Tuesday, 3 April 2012

CBC Radio Already Cut 20%

A little known fact: about 4 years ago CRTC implemented a new policy that required all broadcasters, including CBC, to submit annual financial reports on their individual networks.  The intention was to get more information into the hands of the public and it worked, although searching the Commission's web site requires IT training. 

The CRTC financial reports are useful for understanding the revenues, expenses and staffing of CBC and other broadcasters.  All the reports issued by CBC are woefully lacking information about CBC staff.  The CBC’s annual report and the corporate plan report the number of visible minority staff but do not contain data on staff in total or by medium.  This is unusual since CBC staff account for a majority of CBC expenses, as much as 60% according to CBC president Hubert Lacroix.  The CRTC financial reports provide year-over-year comparisons of CBC staff numbers, revenues and expenses, as well as comparisons within industry sectors.

The CRTC financial reports contain data on all the licenced broadcasting outlets of CBC/Radio Canada. No where can one find the total staff numbers and a breakdown of CBC expenditures as a whole, which is extraordinary for a publicly owned company.  CRTC reports do not contain any information about unlicensed CBC activities, such as cbc.ca, satellite radio or internet music channels.  The latter probably accounted for approximately $100 million in annual expenses and an estimated 500-1,000 additional staff in 2010-11.  This is basically the difference between the total expenditures shown in the CBC’s April 1- March 31, 2010-11 annual report, and the results in CRTC’s financial reports. Clearly, it would be beneficial if CBC or CRTC reports were to provide data on cbc.ca and other such services.

One series of reports issued by the Commission contains a breakdown of CBC English and French radio and TV finances and the trends in the past 3 years reveal much about decisions that CBC management and the Board of Directors have made.

In chart form here are some CBC English highlights in the CRTC financial data 2009-2011:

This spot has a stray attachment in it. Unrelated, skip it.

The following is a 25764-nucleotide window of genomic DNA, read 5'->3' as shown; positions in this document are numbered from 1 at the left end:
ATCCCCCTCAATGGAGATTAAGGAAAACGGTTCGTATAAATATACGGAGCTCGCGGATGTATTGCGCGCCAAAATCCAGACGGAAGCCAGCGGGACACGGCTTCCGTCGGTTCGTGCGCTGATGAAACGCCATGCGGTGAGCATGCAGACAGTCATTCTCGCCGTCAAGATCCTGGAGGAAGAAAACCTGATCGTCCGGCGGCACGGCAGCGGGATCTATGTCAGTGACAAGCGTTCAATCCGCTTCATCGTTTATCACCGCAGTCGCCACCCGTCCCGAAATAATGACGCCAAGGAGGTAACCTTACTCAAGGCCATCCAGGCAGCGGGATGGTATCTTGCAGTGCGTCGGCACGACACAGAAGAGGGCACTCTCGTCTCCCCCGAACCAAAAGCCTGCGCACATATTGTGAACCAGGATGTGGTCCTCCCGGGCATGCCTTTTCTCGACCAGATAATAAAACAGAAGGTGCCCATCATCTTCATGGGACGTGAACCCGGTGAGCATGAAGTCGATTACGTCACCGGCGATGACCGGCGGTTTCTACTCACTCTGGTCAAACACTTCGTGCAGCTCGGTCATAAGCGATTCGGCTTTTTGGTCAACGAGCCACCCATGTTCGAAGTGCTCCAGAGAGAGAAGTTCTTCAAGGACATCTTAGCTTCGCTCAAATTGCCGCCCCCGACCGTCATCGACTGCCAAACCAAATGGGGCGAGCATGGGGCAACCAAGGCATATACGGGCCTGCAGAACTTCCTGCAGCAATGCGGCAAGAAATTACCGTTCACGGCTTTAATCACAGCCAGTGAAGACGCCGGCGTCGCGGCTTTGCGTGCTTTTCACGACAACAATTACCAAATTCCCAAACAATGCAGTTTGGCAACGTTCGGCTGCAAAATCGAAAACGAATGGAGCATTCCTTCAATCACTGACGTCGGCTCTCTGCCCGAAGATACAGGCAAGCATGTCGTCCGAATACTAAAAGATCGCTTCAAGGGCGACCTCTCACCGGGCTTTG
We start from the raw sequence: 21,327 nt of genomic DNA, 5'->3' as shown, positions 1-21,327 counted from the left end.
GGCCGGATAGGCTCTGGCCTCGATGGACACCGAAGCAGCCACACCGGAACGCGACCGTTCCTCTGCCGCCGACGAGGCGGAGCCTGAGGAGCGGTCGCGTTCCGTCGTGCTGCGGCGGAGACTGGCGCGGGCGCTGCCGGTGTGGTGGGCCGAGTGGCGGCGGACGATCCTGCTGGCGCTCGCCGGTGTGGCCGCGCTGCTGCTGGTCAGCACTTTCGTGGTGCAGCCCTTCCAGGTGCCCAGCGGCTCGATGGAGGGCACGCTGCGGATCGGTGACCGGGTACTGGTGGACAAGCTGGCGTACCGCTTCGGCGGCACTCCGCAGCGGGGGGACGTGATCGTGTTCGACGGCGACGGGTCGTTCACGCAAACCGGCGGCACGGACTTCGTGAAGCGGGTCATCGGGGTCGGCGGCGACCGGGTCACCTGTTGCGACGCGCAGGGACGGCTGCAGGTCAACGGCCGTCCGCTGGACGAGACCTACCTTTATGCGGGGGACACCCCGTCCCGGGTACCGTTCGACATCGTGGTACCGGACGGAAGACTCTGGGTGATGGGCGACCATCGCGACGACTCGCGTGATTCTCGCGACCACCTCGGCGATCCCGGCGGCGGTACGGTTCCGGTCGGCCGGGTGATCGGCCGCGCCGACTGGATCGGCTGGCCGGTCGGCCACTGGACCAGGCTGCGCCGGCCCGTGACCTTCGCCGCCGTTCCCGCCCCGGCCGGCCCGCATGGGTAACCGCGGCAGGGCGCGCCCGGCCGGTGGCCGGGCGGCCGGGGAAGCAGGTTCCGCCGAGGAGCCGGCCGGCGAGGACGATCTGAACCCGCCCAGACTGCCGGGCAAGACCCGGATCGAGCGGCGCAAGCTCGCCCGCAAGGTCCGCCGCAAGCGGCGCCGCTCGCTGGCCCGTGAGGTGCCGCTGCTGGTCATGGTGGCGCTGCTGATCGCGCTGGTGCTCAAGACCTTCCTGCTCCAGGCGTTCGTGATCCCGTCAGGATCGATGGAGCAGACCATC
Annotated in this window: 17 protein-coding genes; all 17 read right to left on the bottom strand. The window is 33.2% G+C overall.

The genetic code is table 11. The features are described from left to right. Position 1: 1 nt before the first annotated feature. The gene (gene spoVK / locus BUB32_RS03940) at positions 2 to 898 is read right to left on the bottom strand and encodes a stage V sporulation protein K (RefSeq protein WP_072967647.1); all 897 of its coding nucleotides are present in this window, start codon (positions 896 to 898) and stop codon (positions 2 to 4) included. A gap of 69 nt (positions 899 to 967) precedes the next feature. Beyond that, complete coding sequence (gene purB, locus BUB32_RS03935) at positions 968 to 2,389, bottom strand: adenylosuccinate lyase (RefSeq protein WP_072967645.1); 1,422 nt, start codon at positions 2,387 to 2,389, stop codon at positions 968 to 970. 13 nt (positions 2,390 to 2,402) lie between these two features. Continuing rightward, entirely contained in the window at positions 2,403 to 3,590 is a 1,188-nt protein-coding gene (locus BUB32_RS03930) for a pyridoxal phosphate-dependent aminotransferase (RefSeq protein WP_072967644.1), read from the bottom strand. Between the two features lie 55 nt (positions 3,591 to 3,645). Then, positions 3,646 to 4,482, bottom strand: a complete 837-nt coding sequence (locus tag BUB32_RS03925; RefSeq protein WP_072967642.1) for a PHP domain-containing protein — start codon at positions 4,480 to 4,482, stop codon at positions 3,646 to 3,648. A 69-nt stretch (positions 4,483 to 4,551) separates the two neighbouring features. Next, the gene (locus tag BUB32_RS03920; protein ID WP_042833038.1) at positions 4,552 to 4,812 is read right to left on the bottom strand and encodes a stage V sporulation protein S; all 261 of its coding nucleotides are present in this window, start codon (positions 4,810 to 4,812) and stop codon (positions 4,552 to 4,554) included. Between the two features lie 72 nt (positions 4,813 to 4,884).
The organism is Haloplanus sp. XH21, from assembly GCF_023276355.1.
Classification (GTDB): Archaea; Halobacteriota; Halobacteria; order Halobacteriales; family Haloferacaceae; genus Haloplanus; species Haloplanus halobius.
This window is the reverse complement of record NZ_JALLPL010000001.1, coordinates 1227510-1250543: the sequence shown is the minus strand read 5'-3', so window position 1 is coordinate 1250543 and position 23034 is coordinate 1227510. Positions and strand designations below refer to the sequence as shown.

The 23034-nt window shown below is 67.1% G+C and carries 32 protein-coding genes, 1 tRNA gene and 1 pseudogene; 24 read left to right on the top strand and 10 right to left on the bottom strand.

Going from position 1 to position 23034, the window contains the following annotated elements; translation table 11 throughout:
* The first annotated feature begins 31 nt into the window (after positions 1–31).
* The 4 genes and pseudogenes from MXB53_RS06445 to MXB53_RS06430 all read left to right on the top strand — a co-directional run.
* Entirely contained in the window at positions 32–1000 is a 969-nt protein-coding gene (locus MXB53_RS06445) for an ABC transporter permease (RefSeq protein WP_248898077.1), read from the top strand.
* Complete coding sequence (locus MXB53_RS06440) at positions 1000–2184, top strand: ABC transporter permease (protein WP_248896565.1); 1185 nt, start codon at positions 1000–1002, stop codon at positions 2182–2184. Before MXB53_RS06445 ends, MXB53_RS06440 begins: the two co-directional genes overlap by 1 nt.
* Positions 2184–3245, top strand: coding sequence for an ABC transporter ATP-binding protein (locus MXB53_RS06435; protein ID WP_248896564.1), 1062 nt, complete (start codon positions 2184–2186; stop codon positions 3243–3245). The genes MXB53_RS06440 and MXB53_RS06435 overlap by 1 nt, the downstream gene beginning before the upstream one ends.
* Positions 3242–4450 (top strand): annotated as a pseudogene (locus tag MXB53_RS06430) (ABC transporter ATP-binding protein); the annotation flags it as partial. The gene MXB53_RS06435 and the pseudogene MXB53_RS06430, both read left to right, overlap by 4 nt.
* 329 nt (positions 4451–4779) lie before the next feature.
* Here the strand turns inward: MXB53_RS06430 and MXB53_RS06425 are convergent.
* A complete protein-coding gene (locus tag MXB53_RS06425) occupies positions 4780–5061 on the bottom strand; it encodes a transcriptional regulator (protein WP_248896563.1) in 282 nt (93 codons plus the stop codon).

-CBC English radio has had its expenditures cut by some $45 million between 2008 and 2011, which is a 20% cut; CBC English TV expenditures were basically unchanged in this period.  CBC French results are similar

 -non-staff expenditures have been reduced by almost 40% at CBC radio, whereas there has been little change at CBC TV; cuts in administration (see discussion below) account for most of the reductions. As a result staff in 2011 accounted for 74% of CBC radio expenditures

-CBC TV increased its expenses on sales (and promotion) by some $15 million to $80 million in 2011.  Could this $80 million be saved if CBC TV only carried advertising in programs specifically designed for advertising, such as NHL hockey, which don't require sales promotion?
-Both CBC English radio and TV have drastically cut administration expenses.  Radio has cut admin by 61% and TV by 37%.  Only my dyslexic accountant, who worked for Enron, would believe that you could cut admin expenses to this degree in such short order.  I would suspect him of shifting admin expenses into other categories; CBC management should offer an explanation to the CRTC and the public when it files its financial data, so that the data can fully be understood 
CRTC financial reports reflect the 'official' position of the CBC's financial state.  If the CBC data provided to CRTC are correct and not some illusion that has not been properly explained by the Corporation, then here is my take on what has occurred over the past three years:  the programming changes that have occurred in CBC radio, including the transformation of Radio 2 from a classical music format to an eclectic mixture of music (which seems to have failed to meet Hubert Lacroix's objectives), the 50% reduction in midday local programming, the numerous same week repeats of network programs, the cancellations of talent contracts for theatre critics, etc., the long periods in summer when regular programs consist of nothing but repeats, the subtle reductions in the depth of radio news and reporting have presumably all been done for one over-riding reason: to save money, money which is being used to support the CBC's television service.  Contracts for NHL hockey and U.S. game shows can't be re-negotiated mid-stream, so money has to come from somewhere to pay for them.

Postscript: Forensic accounting on the difficult to navigate web site of the CRTC is not the way the public should learn about the way the CBC is spending its resources. CBC management and its Board should provide detailed financial data in CBC's annual and quarterly reports and fully explain the fiscal strategies being followed and their effects on CBC services.  

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